Marriage restrictions

The source of marriage restrictions placed on the kohen is found in vayikra;

וַיֹּאמֶר ה’ אֶל מֹשֶׁה אֱמֹר אֶל הַכֹּהֲנִים בְּנֵי אַהֲרֹן וְאָמַרְתָּ אֲלֵהֶם .. אִשָּׁה זֹנָה וַחֲלָלָה לֹא יִקָּחוּ וְאִשָּׁה גְּרוּשָׁה מֵאִישָׁהּ לֹא יִקָּחוּ כִּי קָדֹשׁ הוּא לֵאלֹהָיו.

And Hashem spoke to Moshe; Speak to the kohanim the sons of Ahron, and say to them.. a woman (who is a) harlot, a challalah they shouldn’t take and a  woman who is divorced from her husband they shouldn’t take since he is holy to his G-d.

The torah thus forbids three types of women to the kohen, the zonah (Harlot), the challalah and the divrocee.

Rabbinically speaking

Chazal add the convert and chalutzah to the three women the torah text lists on the premise that they are derivatives of the zonah and divorcee, respectively.  This brings the total count to five.

The zonah mentioned in the torah has additional far-reaching implications understood by chazal and the rishonim, most notably that even non-consentual relations with another partner would render the eshet kohen forbidden to her kohen husband (although she is entitled to her ketubah should this occur).

It is this torah law that forbids a woman who had relations with the following from becoming the legal wife of a kohen – even if the relations where non-consensual;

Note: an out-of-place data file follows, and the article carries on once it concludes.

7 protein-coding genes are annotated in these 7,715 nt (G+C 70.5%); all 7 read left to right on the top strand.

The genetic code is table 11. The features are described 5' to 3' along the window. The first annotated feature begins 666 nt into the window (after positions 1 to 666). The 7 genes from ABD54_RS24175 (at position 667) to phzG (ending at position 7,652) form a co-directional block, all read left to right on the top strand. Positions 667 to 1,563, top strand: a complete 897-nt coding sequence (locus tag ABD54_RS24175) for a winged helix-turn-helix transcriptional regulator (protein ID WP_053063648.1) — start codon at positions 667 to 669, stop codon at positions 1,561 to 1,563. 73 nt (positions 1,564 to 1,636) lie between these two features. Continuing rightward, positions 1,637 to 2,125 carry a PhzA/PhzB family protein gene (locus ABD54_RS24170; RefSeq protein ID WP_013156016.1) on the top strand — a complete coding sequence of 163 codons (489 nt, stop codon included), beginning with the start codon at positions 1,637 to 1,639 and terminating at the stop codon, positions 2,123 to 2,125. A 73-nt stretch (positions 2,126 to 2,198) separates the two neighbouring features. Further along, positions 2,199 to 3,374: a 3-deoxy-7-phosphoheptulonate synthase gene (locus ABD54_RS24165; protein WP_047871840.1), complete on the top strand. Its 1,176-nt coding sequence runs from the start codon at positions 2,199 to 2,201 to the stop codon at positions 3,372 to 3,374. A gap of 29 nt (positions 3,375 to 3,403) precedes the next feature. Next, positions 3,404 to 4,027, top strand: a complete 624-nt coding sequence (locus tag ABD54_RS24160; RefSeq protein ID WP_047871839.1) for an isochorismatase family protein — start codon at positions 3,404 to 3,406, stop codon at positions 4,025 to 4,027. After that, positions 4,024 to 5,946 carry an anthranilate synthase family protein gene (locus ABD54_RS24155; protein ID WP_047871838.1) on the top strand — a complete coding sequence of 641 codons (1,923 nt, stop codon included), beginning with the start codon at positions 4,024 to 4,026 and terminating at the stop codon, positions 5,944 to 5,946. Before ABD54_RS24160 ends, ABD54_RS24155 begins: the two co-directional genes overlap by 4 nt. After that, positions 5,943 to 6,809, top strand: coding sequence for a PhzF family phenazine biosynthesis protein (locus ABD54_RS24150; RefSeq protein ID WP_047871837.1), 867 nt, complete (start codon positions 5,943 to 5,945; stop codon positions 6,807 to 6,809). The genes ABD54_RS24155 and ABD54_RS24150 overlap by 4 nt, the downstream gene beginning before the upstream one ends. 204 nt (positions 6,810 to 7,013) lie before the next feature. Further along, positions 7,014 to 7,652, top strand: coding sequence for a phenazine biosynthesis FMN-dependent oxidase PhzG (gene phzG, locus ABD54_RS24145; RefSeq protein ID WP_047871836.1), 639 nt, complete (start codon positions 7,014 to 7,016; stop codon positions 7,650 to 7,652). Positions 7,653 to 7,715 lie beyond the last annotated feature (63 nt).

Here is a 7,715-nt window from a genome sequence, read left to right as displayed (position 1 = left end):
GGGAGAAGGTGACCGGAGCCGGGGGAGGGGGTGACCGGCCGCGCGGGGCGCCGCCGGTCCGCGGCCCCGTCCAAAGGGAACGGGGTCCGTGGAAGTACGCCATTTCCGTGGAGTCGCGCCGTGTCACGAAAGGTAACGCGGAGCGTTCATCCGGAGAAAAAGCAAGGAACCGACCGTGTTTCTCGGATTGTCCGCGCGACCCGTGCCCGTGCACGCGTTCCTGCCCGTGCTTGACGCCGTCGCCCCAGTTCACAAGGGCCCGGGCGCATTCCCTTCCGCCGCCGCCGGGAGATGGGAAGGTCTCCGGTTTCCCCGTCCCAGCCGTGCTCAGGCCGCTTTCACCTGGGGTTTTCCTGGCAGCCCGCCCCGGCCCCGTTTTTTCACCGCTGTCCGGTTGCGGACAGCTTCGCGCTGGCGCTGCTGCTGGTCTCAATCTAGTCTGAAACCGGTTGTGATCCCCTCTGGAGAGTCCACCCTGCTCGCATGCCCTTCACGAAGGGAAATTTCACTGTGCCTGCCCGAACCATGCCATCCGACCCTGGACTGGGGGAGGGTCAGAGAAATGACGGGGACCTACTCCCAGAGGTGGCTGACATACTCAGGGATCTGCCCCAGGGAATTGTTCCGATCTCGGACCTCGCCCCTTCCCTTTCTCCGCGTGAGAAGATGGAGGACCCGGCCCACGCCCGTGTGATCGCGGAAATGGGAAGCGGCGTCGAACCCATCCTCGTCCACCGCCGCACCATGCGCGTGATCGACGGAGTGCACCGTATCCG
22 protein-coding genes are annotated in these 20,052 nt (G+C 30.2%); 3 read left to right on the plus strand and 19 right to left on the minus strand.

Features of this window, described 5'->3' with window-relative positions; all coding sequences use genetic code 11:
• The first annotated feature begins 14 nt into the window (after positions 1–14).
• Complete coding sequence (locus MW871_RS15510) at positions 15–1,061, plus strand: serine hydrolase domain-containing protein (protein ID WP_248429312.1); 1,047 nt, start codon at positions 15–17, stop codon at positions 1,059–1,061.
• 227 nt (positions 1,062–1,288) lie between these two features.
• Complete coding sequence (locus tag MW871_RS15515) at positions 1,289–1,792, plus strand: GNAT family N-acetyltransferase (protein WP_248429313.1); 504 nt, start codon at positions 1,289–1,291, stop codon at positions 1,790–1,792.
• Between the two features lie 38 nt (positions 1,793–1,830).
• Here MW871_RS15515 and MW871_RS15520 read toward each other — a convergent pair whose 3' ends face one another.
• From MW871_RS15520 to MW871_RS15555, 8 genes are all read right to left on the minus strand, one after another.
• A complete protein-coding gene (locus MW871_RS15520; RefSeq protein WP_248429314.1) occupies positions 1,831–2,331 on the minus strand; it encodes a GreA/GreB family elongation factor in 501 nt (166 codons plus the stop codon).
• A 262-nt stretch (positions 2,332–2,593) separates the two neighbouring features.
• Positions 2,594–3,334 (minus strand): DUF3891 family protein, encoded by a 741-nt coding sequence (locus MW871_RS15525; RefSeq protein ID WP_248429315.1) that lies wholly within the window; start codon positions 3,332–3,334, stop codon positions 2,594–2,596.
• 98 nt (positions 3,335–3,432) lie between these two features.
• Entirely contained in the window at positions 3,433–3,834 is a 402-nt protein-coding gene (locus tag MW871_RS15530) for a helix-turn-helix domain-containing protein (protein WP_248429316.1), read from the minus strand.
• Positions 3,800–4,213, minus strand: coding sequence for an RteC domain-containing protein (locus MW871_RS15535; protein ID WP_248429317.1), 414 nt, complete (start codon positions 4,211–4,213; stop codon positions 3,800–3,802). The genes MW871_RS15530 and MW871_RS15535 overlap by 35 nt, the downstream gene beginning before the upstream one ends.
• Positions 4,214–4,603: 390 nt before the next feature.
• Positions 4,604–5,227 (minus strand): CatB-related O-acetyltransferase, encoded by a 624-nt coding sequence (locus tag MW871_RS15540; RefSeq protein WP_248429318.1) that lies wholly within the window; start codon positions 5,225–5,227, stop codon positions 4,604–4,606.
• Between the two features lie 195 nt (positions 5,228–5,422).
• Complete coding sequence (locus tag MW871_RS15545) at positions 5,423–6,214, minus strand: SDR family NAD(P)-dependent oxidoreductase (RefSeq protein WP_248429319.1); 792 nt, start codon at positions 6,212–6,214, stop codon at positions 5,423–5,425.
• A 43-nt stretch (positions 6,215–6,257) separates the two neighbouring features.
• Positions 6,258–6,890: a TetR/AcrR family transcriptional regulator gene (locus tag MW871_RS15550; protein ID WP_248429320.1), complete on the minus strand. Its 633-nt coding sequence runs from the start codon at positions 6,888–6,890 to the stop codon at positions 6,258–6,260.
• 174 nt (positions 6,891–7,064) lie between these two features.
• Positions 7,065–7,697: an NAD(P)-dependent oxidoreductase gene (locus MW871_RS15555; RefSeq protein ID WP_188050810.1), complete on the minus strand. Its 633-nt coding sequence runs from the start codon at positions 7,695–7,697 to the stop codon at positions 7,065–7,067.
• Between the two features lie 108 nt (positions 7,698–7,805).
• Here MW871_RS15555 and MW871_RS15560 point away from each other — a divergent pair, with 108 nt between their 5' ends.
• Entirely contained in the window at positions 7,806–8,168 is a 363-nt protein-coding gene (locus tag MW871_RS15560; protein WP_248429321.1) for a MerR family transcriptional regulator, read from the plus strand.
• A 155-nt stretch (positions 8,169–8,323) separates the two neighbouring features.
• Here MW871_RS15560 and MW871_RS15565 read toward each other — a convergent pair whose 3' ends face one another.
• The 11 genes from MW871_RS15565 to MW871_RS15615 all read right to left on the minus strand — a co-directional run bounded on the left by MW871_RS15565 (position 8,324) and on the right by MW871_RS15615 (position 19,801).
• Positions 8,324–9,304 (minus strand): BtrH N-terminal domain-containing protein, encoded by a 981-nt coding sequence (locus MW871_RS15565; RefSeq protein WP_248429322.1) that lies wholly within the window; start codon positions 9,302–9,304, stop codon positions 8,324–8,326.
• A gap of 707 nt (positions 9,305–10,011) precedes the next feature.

1. A challal
  2. A mamzer
  3. An idol-worshipper
  4. A slave

Although a kohen is permitted to marry a widow, he is forbidden from marrying the widow of a challal. Generally speaking, it is important for the kohen marrying a widow to ascertain that the said woman is not a bat-challal (or any other disqualifying factor prior to her becoming a widow), as she is thus forbidden to him.

Also, a kohen is forbidden to marry a woman who’s father is non-jewish or a convert – even if the mother is jewish.

Rabbi Elazar stated that any non-marital intercourse (even with a permitted-for-marriage jewish male) would defile a woman from ever marrying a kohen – yet the halachic consensus disagrees with his view.

All places, all times

As with all mitzvot that are an “obligation of the body” (מצוות שהן חובת הגוף) these marriages are forbidden to the kohen in all times and places.

A kohen in a prohibited relationship

It occurs that one becomes more aware of his kehuna status well in to adult life and now has to grapple with his situation; divorce his forbidden wife or just live with being demoted (temporarily) until ending his forbidden marriage.

 

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